Secret Neighbors – gallery show open through September 28
When one from Redding wants to see Contemporary Art, they make the 3-4 hour drive to the Bay Area to the galleries and museums there. I doubt that they would think to drive an hour in the opposite direction up I-5 to the mountains of Siskiyou County. Surprisingly though they could encounter a selection of artists whose work is as contemporary as the work one would find in the Bay Area or any urban Art center. Secret Neighbors is a show of three such artists who reside in the middle of ranching and forest environs in one California’s least populated and largest counties.
We could all agree that one wouldn’t move to a place like Siskiyou County to launch a creative career, in reality it could result in quite the opposite. Ironically though, Mount Shasta was a destination for many a 19th century painters who were eager to add images of the mountain to their canvas. Neither of these three artists lug their canvas and paints around the forest to catch such a splendid view as their predecessors did in the 1800s, but their work is firmly rooted in the development of art during 20th century.
Siskiyou County, Alta California, the true north, is not an easy place. The beauty and mystery of the landscape combined with the complexity of it’s history and contemporary social relationships produce a dynamic where veins of creativity flourish. But the same tension that stirs creation, can also stifles expression. To make and share art in Siskiyou is to be constantly caught between a rock and a hard place, a place where there is no comfort for artistic norms but one of few places where pure alchemy can happen.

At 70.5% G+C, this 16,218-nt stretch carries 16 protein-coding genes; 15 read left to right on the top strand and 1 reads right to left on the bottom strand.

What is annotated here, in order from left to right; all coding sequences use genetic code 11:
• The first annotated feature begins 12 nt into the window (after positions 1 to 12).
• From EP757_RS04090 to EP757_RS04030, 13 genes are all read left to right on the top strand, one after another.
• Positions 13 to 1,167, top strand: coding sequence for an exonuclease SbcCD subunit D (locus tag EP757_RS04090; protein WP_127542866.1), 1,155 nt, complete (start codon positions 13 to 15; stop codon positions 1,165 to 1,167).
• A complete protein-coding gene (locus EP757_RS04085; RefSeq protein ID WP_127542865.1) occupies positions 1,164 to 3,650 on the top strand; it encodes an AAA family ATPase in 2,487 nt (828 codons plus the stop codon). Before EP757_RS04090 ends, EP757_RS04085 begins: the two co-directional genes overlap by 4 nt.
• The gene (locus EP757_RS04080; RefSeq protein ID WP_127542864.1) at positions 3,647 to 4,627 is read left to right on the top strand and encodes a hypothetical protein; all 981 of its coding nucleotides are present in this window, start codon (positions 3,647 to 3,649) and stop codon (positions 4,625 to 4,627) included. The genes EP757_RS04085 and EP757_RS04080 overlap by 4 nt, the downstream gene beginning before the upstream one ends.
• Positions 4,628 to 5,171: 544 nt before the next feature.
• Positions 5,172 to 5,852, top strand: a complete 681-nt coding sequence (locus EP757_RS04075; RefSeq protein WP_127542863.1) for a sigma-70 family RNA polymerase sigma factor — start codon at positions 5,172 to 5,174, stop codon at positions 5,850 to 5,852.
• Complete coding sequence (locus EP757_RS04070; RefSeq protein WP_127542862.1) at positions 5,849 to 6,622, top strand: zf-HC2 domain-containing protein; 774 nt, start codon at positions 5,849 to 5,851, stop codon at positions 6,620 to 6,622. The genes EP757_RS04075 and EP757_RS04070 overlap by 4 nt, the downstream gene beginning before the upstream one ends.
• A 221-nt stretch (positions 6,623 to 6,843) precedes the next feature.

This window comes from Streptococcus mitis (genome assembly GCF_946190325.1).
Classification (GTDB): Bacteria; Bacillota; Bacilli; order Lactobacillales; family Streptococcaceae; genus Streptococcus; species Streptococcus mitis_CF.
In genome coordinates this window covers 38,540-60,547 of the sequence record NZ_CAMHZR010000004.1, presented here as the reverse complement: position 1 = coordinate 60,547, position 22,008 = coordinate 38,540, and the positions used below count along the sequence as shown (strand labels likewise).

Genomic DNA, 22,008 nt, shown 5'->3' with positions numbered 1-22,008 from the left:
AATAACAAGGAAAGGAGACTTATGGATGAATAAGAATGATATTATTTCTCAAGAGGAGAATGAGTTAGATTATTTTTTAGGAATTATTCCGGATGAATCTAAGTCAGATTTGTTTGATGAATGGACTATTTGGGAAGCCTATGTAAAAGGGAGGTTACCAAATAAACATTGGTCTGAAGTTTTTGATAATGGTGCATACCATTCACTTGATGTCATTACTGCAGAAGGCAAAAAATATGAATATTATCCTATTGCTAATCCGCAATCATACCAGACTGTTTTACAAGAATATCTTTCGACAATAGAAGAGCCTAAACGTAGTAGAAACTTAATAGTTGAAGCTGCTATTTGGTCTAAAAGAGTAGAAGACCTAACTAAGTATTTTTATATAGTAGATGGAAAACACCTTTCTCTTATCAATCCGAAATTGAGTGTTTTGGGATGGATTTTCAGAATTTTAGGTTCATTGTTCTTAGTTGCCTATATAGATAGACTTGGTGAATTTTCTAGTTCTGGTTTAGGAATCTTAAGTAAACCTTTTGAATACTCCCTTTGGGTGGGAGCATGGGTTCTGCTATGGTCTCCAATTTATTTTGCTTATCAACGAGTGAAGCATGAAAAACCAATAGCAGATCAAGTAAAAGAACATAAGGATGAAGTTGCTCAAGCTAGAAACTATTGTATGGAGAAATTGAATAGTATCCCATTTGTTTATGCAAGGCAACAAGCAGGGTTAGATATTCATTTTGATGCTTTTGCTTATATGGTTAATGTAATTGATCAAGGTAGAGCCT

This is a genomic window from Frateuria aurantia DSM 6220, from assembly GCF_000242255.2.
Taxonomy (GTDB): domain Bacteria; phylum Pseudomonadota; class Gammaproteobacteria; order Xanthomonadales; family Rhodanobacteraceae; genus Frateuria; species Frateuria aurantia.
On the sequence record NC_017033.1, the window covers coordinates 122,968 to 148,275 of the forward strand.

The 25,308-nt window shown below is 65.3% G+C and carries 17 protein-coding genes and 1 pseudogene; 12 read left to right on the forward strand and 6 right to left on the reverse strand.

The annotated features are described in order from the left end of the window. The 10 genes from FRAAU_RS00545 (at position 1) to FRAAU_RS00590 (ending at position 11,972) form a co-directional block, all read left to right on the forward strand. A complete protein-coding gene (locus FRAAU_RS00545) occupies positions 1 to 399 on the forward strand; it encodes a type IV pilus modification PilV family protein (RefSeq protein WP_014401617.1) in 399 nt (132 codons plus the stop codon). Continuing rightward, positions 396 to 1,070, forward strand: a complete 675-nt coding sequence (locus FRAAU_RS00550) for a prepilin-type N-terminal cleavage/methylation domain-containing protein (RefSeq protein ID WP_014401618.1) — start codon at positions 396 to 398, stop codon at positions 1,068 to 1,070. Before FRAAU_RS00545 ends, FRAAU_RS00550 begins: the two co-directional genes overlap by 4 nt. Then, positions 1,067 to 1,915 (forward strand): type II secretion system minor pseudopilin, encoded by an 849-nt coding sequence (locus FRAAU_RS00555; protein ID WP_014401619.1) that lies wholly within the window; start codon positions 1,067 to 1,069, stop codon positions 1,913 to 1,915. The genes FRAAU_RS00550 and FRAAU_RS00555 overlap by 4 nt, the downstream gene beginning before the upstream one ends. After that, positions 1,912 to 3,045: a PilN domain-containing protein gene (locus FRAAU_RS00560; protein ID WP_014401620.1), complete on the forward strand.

Oliver has family roots in the area which go back to the early 1900s when his mother’s family came to work at the Weed Lumber mill. Reared in the Bay Area but moving around to New Mexico, New York and Spain, he eventually moved back to the area to take a teaching job at Southern Oregon University. That’s where he met Kim Presley in 2006, a Yreka resident who traveled to Ashland for art classes. Wareham was a fixture in the Bay Area arts but, after a divorce and the rising rents, looked north for space to create his large steel sculptures and purchased an old dairy in Big Springs.
In 2008, Presley spearheaded the opening of a community gallery Liberty Arts, in Yreka. Oliver participated as an original board member and help select the first six shows in which Wareham was one of the exhibiting artists.
Watching her help tend her small ranch, Presley’s neighbors would be surprised with what she does in her modest studio. Closely aligned with artists from the 80s, the conceptual and political works Presley creates are one-of-a-kind, addressing issues or ideas that she feels pulled to. Oliver is mostly known to his peers as a filmmaker in the area for his documentaries on the environment and Siskiyou County history but has returned to his love of painting. His current work is a blending of language and color which won him the Best of Show at this year’s West Coast Biennial. Wareham, who has been a long-time creator of large-scale steel sculptures, has installed many around his spacious studio and grounds in Big Springs. He is also a two-dimensional artist with roots in the modernist traditions of painting. In this show, he has taken a departure from steel to work in a less labor demanding media-cardboard.